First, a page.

In 1974, a towering, bespectacled writer for “The New Yorker” walked into the Grand Ole Opry. He was there to write about the Opry’s final run at the Ryman Auditorium before the show moved to the newly-built Grand Ole Opry House. The Opry, the longest running radio show in the U.S., had found its home in the Ryman Auditorium for 30 years. And while beloved stars Minnie Pearl, Grandpa Jones and Little Jimmy Dickens would be coming along for the move, it was in many ways the end of an era.
The writer, Garrison Keillor, was struck by the heart and humor of the Opry and its set of homey regional characters, such as Sarah Cannon’s Minnie Pearl of Grinder’s Switch, Tennessee. Keillor set out to create his own variety show in the vein of the Opry and radio broadcasts from days of yore. On July 6, 1974, A Prairie Home Companion was born.
Country on the Prairie
Country music went hand in hand with Prairie Home, which delivered a weekly slice of rural Americana with a wink and a nod. Keillor crafted live radio ads for fake products like Powdermilk Biscuits, which “give shy persons the strength to do what needs to be done,” and spun tales from Lake Wobegon, a fictional small town which “time forgot and the decades cannot improve.”
From the beginning, Prairie Home championed country and roots music at every turn. Hank Snow’s “Hello Love” served as the program’s first theme song and in between sketches featuring cowboys Dusty and Lefty and “Guy Noir, Private Eye,” country artists were frequent musical guests.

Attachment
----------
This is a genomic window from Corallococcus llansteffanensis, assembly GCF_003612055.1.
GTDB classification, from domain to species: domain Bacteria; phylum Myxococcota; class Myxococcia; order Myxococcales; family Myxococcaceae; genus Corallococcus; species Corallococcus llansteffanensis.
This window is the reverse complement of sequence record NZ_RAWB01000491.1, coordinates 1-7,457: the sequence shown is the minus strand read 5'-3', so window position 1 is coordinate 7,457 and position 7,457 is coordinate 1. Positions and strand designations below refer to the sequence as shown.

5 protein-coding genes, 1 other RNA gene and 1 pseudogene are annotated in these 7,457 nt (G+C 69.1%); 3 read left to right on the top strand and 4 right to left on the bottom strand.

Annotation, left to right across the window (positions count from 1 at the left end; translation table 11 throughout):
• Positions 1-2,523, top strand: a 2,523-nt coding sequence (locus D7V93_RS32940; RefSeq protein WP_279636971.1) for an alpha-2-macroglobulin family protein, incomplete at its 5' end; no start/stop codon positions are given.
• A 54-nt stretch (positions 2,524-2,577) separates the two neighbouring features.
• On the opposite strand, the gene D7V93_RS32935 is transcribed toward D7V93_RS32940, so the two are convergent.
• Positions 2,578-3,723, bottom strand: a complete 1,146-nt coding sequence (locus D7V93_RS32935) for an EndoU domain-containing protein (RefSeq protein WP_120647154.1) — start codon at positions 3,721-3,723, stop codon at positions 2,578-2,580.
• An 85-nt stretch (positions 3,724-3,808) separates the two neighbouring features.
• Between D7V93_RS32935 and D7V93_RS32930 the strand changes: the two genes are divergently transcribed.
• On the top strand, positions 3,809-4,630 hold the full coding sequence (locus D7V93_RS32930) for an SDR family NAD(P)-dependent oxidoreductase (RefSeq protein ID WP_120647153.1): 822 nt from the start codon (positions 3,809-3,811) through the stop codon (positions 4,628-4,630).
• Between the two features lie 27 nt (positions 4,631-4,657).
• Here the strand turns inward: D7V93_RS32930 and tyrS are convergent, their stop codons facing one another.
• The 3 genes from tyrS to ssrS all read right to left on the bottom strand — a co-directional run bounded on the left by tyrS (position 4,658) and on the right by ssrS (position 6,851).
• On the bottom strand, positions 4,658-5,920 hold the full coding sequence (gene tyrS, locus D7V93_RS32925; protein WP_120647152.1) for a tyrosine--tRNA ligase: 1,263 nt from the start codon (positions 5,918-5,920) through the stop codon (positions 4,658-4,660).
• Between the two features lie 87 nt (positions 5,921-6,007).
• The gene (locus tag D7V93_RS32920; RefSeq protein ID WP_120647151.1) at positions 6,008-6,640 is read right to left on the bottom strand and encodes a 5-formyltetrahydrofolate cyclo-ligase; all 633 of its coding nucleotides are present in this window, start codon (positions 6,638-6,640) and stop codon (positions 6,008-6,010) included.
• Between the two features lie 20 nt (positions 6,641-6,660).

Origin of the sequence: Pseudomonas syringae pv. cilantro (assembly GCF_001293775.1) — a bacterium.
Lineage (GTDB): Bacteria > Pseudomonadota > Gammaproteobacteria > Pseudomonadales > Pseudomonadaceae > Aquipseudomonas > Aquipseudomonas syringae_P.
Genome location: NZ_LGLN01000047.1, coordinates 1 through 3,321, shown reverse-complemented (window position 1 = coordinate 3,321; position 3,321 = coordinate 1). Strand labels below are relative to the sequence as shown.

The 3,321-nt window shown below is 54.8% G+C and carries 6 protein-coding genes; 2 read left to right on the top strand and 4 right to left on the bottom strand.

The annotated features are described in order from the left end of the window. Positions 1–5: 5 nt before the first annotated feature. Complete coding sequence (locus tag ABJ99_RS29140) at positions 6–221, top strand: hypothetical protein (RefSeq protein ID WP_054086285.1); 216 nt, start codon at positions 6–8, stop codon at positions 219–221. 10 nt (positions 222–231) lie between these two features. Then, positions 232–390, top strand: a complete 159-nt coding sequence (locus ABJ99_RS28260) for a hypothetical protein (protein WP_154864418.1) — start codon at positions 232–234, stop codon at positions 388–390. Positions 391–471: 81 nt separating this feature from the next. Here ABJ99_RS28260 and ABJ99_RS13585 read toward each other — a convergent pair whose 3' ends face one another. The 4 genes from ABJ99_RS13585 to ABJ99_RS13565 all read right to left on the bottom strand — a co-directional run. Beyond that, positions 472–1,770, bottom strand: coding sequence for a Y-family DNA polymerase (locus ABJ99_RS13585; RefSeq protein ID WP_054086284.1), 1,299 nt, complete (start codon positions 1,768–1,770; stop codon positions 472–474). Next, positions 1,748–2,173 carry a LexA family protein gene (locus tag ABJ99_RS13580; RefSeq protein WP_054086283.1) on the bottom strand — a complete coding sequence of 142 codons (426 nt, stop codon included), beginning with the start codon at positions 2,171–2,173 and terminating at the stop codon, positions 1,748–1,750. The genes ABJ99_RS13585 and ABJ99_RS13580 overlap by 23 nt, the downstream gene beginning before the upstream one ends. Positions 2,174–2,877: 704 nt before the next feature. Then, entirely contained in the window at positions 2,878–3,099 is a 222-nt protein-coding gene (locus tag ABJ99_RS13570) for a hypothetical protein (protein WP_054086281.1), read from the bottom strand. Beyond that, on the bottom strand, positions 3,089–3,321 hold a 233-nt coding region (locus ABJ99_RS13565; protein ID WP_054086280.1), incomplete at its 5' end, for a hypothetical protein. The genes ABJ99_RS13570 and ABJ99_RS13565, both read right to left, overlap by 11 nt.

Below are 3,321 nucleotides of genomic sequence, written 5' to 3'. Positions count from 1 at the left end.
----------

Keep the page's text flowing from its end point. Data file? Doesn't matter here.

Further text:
In the video below, legendary flatpicker Doc Watson performs The Carter Family’s “Keep on the Sunny Side” and pays tribute to Jimmie Rodgers in a 1987 broadcast of A Prairie Home Companion.
Guitar virtuoso Chet Atkins was a frequent guest on the program. Atkins and Keillor became close friends over the years — Keillor even delivered the eulogy at Atkins’ funeral. The two teamed up to perform “Sweet Hour of Prayer” and “His Eye is One the Sparrow” for an episode of Prairie Home.
Though A Prairie Home Companion is based in Keillor’s home state of Minnesota, the program often goes on the road. In 2013, the crew returned the place that started it all: the Ryman Auditorium. Vince Gill and Suzy Bogguss even took part in a sketch, in which crowd favorites Dusty and Lefty visit Nashville’s Tootsie’s Orchid Lounge.
A Prairie Home Companion has continued to celebrate country and roots artists. Earlier this year, Brandi Carlile, Sarah Jarosz and Chris Thile gave a rousing performance of Hank Williams’ “Lovesick Blues.”
A New Beginning
Thile has been an integral part of A Prairie Home Companion since his debut on the show in 1996, when he was just 15. Over the years the mandolinist and member of Nickel Creek and The Punch Brothers has made several appearances on the program and even served as a guest host. Last year, Keillor announced that Thile will be taking over as host of A Prairie Home Companion for the 2016 season, which begins Oct. 15.
With Thile at the helm, Prairie Home will place even more of a focus on musical performances. Americana darlings Sarah Jarosz and Aoife O’Donovan will be on hand as Thile’s duet partners and an all star band, featuring members of The Punch Brothers, will help introduce the classic radio program to a new generation of listeners.
Much like that final night at the Ryman Auditorium, A Prairie Home Companion without Garrison Keillor is the end of an era. But Keillor, who handpicked Thile for the role, has nothing but confidence in his protege.
“Chris is my man,” Keillor told the press last year. “He is, I think, the great bluegrass performer of our time and he is a beautiful jazz player. There just isn’t anything he can’t do — and he is very enthusiastic about live radio.”
Tickets for the 2016 season of A Prairie Home Companion are on sale now and can be found here.